Aiken, S.C. – The University of Georgia’s Savannah River Ecology Laboratory will begin working this summer with the community of Shell Bluff in Burke County to help its residents understand the impacts of nuclear industrial operations in the surrounding area.
The Shell Bluff community, near Waynesboro, is in close proximity to both the U.S. Department of Energy’s Savannah River Site in Aiken, South Carolina, and Georgia Power’s Plant Vogtle.
The three-year program, a collaboration with Georgia Women’s Action for New Directions, an Atlanta-based non-profit, will engage and address residents’ concerns regarding the real and perceived risk of environmental contamination from nuclear industrial operations in the surrounding area.
The Savannah River Ecology Laboratory will be responsible for program development and implementation, including pre- and post-survey of community leaders and residents; monitoring for the presence of radionuclides, metals and other contaminants; providing data results; and educating and informing the community through extensive outreach activities.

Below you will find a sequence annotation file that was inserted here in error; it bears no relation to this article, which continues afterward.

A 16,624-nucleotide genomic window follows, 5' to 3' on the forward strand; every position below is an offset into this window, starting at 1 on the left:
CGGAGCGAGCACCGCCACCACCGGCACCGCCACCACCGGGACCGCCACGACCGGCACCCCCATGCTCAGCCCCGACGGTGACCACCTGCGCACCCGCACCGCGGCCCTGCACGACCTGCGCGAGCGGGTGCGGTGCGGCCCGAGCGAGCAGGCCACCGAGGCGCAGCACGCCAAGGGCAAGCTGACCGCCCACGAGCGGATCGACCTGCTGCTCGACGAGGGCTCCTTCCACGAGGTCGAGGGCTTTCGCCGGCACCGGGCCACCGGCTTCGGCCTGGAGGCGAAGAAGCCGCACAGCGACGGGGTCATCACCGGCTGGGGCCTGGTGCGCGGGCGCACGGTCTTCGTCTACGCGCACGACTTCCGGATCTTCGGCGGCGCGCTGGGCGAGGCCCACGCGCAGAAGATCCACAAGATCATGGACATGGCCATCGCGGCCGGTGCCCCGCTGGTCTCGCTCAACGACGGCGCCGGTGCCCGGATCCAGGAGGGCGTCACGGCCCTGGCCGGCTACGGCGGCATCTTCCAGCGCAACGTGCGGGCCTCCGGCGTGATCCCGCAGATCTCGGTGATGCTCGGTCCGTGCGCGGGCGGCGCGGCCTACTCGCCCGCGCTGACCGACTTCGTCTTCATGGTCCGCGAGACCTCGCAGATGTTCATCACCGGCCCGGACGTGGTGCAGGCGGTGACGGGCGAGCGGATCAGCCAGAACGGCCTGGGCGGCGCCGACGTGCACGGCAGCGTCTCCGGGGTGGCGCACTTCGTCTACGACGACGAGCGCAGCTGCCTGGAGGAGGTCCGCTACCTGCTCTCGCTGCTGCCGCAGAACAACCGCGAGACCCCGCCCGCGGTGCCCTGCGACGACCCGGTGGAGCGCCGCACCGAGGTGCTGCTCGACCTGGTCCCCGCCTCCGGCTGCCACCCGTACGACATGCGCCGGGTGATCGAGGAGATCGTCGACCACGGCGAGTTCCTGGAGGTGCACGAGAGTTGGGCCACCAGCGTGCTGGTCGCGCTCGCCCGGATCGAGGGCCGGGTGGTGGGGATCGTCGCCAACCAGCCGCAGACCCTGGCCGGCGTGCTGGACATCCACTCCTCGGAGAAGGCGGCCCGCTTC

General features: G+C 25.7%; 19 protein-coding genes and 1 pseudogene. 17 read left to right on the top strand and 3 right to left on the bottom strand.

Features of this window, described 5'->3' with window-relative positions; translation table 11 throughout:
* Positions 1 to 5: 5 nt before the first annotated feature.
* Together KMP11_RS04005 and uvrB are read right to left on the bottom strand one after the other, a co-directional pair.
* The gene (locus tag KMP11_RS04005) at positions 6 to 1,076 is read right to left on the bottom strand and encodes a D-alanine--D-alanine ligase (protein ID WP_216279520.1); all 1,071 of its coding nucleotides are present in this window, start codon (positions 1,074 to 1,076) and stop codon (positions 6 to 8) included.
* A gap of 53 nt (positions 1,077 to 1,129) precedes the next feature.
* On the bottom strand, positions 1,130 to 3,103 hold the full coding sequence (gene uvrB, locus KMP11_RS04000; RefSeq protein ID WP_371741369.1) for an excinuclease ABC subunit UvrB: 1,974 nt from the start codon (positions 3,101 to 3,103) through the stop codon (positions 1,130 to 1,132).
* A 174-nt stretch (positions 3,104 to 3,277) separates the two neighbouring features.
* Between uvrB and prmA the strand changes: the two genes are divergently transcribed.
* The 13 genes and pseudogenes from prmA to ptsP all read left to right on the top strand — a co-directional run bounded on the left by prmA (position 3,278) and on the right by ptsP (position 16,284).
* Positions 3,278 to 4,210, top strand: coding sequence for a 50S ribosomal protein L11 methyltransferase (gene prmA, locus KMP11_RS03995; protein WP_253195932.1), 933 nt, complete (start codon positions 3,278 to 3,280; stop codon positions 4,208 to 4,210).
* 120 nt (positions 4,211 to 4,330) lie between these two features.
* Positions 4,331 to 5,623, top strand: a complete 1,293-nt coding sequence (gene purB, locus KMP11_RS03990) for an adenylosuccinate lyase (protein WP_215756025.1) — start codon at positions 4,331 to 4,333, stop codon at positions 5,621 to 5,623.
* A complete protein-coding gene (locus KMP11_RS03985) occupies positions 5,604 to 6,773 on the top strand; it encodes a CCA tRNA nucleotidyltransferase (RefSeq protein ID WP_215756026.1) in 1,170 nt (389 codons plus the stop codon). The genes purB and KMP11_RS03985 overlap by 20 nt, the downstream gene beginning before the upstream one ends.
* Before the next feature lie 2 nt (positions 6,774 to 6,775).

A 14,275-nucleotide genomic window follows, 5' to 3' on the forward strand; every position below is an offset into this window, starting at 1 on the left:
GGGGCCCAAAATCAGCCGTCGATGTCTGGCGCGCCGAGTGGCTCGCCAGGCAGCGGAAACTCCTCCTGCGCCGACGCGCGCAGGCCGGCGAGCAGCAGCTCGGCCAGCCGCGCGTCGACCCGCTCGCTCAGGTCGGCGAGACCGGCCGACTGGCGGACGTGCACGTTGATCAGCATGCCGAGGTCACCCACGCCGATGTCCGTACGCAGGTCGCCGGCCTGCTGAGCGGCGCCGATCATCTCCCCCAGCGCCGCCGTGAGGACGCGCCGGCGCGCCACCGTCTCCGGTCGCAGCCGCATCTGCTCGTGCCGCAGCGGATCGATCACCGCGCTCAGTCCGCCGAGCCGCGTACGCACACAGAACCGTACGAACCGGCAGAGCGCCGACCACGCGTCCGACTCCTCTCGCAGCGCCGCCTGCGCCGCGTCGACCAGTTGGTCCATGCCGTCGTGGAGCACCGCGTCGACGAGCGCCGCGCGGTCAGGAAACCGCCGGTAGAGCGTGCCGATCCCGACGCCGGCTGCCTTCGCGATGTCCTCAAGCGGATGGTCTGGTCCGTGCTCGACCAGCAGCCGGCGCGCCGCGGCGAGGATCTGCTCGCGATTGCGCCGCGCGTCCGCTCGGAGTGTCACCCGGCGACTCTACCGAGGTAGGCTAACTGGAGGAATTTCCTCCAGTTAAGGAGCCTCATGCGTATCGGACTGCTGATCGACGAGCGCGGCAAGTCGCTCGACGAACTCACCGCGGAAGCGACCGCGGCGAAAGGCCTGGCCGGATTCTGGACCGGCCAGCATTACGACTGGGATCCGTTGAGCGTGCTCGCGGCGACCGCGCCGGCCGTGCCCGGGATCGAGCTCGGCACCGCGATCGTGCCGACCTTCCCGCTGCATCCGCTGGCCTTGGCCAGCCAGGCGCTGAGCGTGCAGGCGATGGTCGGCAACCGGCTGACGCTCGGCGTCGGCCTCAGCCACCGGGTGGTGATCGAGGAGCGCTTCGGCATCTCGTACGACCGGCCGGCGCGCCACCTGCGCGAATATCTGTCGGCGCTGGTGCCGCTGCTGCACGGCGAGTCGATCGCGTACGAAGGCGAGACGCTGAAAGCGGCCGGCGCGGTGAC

Olin E. Rhodes Jr., director of SREL, said the program will have a strong educational component.
“This outreach program will be data-driven and heavily focused on informing residents of our findings,” he said. “We will be present and actively involved in the Shell Bluff community—listening, sharing what we find and communicating the scientific findings in a manner that can be understood.”
Rhodes said the program will employ two staff members, a community outreach coordinator and a postdoctoral researcher.
Georgia WAND will serve as liaison to the community. The group will take the lead in organizing and facilitating initial meetings with community leaders and residents.
“It has been 15 years since Georgia had independent environmental monitoring for radiation in Burke County,” said Becky Rafter, executive director of Georgia WAND, who emphasized the non-profit has been a long-time advocate for the residents of Shell Bluff.
“We applaud SREL’s leadership. This program is an important step forward in understanding the environmental issues in Shell Bluff. And we are hopeful the program will raise community awareness, increase engagement and build trust and relationships among different sectors and communities within the CSRA and across the state.”
The residents will have an active role in the structure of the program, from providing input on monitoring locations to identifying specific sources of concern to be included—soil, water, air and food.
The program is supported by a cooperative agreement between the Department of Energy and SREL.